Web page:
It's not what you do, it's the way that you do it? Of method and madness

R. Gray, M.J. Milne

    Research output: Contribution to journalArticlepeer-review

    37 Citations (Scopus)


    This short essay takes the opportunity presented by the paper by Patten (in this issue)1 to enter the debate concerning the relative pros and cons of quantitative versus qualitative research methods. Too often, this is a sterile ‘debate’ and in accounting especially, the actual lack of real debate is destructive – manifest as it is in the pernicious attachment of key academic journals to a single (and largely unexamined) notion of what comprises good research and consequently what is permitted as knowledge. This restriction has additional unanticipated consequences in that it (a) refuses to acknowledge research findings that appear in journals other than those anointed by the high priests of self-styled positivism and (b) it severely limits the research questions that can be addressed to only those which can be perceived and addressed through a narrow array of method (Chua, 1986). We argue that such a position is untenable as well as undesirable and, following Feyerabend and Morgan (as well as Caldwell, McCloskey and Tashakkori & Teddlie), argue for pluralism in method choice grounded in a pragmatic philosophy driven firstly by a concern for the research problem, and an absence of a fact-value distinction. We suggest that such pluralism is especially important in an area concerned with social and environmental issues which, ultimately, are matters of life and death and more important than trivial matters of ‘which method is best’ (or perhaps – more accurately – which method is permitted in journal X).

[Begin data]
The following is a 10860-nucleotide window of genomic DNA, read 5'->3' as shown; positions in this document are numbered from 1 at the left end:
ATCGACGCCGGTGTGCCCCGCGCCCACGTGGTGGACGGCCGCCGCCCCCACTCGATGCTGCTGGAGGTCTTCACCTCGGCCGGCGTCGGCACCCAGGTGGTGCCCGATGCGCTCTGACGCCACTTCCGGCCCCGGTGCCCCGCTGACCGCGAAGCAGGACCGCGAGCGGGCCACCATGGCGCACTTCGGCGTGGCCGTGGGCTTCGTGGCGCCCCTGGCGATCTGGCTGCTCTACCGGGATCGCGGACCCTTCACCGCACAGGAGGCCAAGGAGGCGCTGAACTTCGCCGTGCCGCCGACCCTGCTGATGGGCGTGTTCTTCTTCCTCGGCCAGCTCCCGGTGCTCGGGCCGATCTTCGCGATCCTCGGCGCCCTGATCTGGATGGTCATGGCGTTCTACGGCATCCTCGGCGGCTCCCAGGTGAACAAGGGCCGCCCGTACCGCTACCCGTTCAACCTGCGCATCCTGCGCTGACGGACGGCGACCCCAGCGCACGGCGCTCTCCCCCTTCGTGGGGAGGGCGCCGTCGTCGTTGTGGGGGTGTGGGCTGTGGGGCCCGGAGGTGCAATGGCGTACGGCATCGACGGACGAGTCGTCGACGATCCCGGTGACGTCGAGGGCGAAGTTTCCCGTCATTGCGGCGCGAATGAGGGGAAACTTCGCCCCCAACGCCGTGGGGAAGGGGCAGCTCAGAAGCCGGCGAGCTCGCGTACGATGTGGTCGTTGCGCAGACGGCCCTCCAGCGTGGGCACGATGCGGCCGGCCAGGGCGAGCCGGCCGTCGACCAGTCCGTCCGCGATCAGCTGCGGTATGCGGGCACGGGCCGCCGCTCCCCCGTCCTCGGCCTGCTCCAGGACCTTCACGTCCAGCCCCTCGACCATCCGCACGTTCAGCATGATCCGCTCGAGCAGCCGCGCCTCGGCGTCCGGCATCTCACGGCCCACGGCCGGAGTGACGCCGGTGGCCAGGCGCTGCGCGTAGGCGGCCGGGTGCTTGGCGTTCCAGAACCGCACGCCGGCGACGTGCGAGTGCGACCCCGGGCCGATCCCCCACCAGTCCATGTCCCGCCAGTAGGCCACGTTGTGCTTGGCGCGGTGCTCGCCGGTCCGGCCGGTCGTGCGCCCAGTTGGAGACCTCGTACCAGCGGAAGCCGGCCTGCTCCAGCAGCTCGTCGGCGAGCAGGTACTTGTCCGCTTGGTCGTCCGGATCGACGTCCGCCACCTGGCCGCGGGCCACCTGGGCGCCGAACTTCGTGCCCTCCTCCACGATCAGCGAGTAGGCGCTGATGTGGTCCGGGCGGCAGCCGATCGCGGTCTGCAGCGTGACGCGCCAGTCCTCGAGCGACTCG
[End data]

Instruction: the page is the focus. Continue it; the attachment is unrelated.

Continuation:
Original languageEnglish
    Pages (from-to)51-66
    JournalCritical Perspectives on Accounting
    Early online date12 May 2015
    Publication statusPublished - Nov 2015


    • Critical
    • Social
    • Environmental
    • Method
    • Methodology


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